6th most important story of 2007). Tonight, when a number of Iowans gather to decide who they think should represent the two major US political parties in the upcoming presidential election, we will begin to see if all that web campaigning paid off.The use of social networking and web-based organizing tools in politics has been a major story over the past year (in fact, we named it as our
In August, we wondered if the the Internet really made a difference in election politics. Beyond the obvious ability to generate donations (as evidenced by the record funding numbers reported by Ron Paul last month), there are serious doubts as to whether Internet popularity can translate to success at the polls.
We noted in August, that looking at YouTube, MySpace, and Facebook popularity predicted an eventual head-to-head between Ron Paul and Barack Obama. But in every national poll at the time, neither candidate came out on top. In November, the Compete "Candidate FaceTime" metric showed Paul and Mike Huckabee way out in front, with Obama and Hillary Clinton leading on the Democratic side. The national poll results still don't bear out the online popularity. National polls still have Clinton way ahead of Obama, and Paul in a distant sixth place.
We've speculated that one reason might be that much of the attention anti-war candidates like Obama and Paul are receiving is coming from overseas -- where anti-war and anti-Bush sentiment is generally greater than in the US. American politics are profoundly important across the globe, so people outside of the US pay attention, but though their votes in online straw polls and visits to candidate MySpace pages are counted, they cannot vote in US elections and are left out of local polling.
Yesterday, Hitwise released numbers showing which candidate's official web site was most popular among Iowans. That means these numbers can't be influenced by people from other countries -- this is the Internet election as predicted by the very people who caucus to start the process tonight.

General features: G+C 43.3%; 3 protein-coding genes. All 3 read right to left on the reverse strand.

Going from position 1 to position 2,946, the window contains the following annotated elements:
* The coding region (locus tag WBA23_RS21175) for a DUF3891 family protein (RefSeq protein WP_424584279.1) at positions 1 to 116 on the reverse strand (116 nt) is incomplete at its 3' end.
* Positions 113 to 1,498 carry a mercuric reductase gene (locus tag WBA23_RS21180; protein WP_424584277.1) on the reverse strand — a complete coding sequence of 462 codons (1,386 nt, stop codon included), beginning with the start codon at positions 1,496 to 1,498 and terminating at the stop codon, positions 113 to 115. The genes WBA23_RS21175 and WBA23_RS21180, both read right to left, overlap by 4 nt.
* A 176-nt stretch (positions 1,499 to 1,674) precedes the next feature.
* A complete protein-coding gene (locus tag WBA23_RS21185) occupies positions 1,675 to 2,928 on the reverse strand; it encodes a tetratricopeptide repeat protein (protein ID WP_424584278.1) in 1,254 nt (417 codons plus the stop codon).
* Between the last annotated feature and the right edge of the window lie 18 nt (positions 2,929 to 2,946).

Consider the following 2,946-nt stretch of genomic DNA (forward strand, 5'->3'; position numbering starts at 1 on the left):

Surprisingly, Iowa predicts wins for Barack Obama and Ron Paul -- both of whom received far more Internet visits from Iowa connected computers in the past month than their next closes rivals (Clinton and Huckabee, respectively). Hitwise is seeing similar results nationally (though with Paul and Huckabee ahead of Obama and Clinton). These results are in line with what the web has been telling us all year.
The latest polls out of Iowa, however, still disagree with what the web predicts. Real Clear Politics, which averages major polls to come up with a single number, shows a statistical dead heat in Iowa between Obama, Clinton, and John Edwards. On the Republican site, Huckabee and Mitt Romney are neck and neck, but Paul is sitting in 6th place, well out of contention.
So which is right? While Obama and Paul continue to rack up the wins online, the offline poll numbers show a tougher road to the White House for both. At this point, it's probably best to dispense with the predictions, and guesses, and analysis and wait to see who actually wins in the morning -- then we'll have a clearer picture of how much the Internet matters in campaign politics. At least until Tuesday, when we get to do it all over again in New Hampshire (where, incidentally, Hitwise shows John McCain and Mike Huckabee both leading Ron Paul, and the latest polls have McCain in the lead).
Image via: AAAS.